Maybe The Best Reason To Remember April 15…Number 42

jackie-robinson

A lot has happened on April 15.

Leonardo De Vinci was born…Abraham Lincoln died…Apollo 13 had the accident that almost destroyed it, but that triggered one of the great triumphs of the space program…Lee surrendered, ending the Civil WarThe Beatles disbanded…I didn’t get my taxes in on time….

I would argue however, and will, that as culturally important as any of these events was that sixty-eight years ago, in 1947, Jackie Robinson became the first black man to play major league baseball in the modern era. This represented a cultural change that allowed the United States to take a giant step forward toward healing the self-inflicted and almost fatal wound of slavery, and it took a man of surpassing courage and character to do it. (Two men, really: the other was Dodgers GM Branch Rickey.)

Today all MLB players will wear Robinson’s number 42 to honor him. If you haven’t seen the movie “42, or if your children haven’t seen it, this is a good day to get a sense of what Jackie went through as he broke the color line.  You can check out Robinson’s baseball stats here,  and learn about the civil rights work he did after his playing career, in the too-short life that was left to him here. He’s in the Ethics Alarms Heroes Hall of Honor, of course, and his entry there has more about his life as well as some good links.

The main thing is, remember him.

Many years ago, I had a conversation with a close friend—smart, accomplished, engaged, educated, about 26 years old at the time. She had no idea who Jackie Robinson was. Nobody, then, now or ever, should reach adulthood in the United States without knowing and understanding what Robinson did, and our nation’s debt to him. There is an ethical  duty to remember, and to respect.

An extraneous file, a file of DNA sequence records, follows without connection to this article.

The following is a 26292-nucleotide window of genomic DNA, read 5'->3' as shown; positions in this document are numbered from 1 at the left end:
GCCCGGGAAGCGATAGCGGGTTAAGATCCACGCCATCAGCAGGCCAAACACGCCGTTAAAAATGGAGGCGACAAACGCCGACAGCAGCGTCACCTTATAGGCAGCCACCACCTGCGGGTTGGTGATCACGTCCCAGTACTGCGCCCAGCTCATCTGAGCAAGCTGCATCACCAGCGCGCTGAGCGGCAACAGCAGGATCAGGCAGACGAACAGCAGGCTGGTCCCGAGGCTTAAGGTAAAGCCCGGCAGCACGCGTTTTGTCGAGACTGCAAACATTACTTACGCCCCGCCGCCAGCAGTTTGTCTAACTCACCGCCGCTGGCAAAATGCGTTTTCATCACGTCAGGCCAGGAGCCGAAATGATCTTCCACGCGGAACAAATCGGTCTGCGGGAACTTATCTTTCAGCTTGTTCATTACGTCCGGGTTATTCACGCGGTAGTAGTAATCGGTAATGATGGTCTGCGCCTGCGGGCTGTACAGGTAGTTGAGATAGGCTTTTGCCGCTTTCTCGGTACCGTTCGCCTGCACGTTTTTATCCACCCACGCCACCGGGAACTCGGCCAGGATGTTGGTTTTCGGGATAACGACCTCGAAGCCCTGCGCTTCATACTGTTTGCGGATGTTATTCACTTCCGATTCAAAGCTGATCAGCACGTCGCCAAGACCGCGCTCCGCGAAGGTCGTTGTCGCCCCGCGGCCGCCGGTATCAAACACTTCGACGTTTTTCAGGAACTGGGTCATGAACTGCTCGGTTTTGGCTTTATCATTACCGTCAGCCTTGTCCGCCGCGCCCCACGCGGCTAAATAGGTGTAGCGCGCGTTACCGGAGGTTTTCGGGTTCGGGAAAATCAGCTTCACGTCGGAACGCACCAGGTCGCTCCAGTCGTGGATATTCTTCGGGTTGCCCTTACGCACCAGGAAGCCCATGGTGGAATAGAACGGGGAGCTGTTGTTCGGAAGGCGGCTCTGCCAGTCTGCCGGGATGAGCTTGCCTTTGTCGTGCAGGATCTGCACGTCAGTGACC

Thank you, Mr. Robinson.

Thank you.

 

20 thoughts on “Maybe The Best Reason To Remember April 15…Number 42

    • Interesting—to Bostonians, the anniversary is Patriots Day, which is Marathon day…3rd Monday in April, every year. People think it commemorates Paul’s ride, but it doesn’t: Patriots’ Day (officially Patriots’ Day in Massachusetts and Wisconsin and Patriot’s Day in Maine) commemorates the anniversary of the Battles of Lexington (a defeat) and Concord (a victory), the first battles of the American Revolutionary War, on April 19, 1775.

  1. Wait, did you say that every player is going to wear 42 today? All 9 fielders and the batter? (Honest questions, because I had not heard that.)

    I thought EVERY team had to retire number 42 so that NO ONE would ever wear it again. Now, EVERYONE is going to wear it.

    I smell some shameless marketing.

    Honor him? Yes. Exploit him? No. This just looks silly. A smarmy way for baseball to get in the news, engage in self-adulation, and provide a bunch of fodder for commentators for the Minnesota Twins who will have nothing else to talk about.

    -Jut

    • Yup, every player. It’s been that way for several years now.

      I dunno–numbers are anachronistic anyway, with all the games being televised and Jumbotrons announcing the players with giant photos when they bat. Nobody needs a scorecard—some team some day is going to just eliminate them. So it doesn’t bother me.

      • I think the numbers will be used in baseball for as long as they are used in other American team sports. The amateur levels will certainly keep using them, as names become increasingly unpronounceable and numbers might be the only way for fans, parents, coaches and fellow players alike to speak of (and to) players.